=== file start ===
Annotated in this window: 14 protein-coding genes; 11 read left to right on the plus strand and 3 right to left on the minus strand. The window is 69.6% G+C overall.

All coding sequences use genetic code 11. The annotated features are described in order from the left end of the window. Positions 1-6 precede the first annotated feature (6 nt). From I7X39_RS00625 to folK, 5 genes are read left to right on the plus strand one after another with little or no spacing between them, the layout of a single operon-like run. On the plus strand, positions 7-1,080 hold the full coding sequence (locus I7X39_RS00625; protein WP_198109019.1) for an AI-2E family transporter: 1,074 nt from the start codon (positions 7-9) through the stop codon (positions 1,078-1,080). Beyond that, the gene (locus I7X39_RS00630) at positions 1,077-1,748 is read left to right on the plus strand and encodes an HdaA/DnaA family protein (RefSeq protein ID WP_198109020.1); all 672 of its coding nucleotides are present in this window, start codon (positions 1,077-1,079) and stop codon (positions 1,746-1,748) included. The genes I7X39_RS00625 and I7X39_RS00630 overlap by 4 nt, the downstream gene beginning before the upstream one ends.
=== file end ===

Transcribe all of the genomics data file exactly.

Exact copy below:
Annotated in this window: 14 protein-coding genes; 11 read left to right on the plus strand and 3 right to left on the minus strand. The window is 69.6% G+C overall.

All coding sequences use genetic code 11. The annotated features are described in order from the left end of the window. Positions 1-6 precede the first annotated feature (6 nt). From I7X39_RS00625 to folK, 5 genes are read left to right on the plus strand one after another with little or no spacing between them, the layout of a single operon-like run. On the plus strand, positions 7-1,080 hold the full coding sequence (locus I7X39_RS00625; protein WP_198109019.1) for an AI-2E family transporter: 1,074 nt from the start codon (positions 7-9) through the stop codon (positions 1,078-1,080). Beyond that, the gene (locus I7X39_RS00630) at positions 1,077-1,748 is read left to right on the plus strand and encodes an HdaA/DnaA family protein (RefSeq protein ID WP_198109020.1); all 672 of its coding nucleotides are present in this window, start codon (positions 1,077-1,079) and stop codon (positions 1,746-1,748) included. The genes I7X39_RS00625 and I7X39_RS00630 overlap by 4 nt, the downstream gene beginning before the upstream one ends.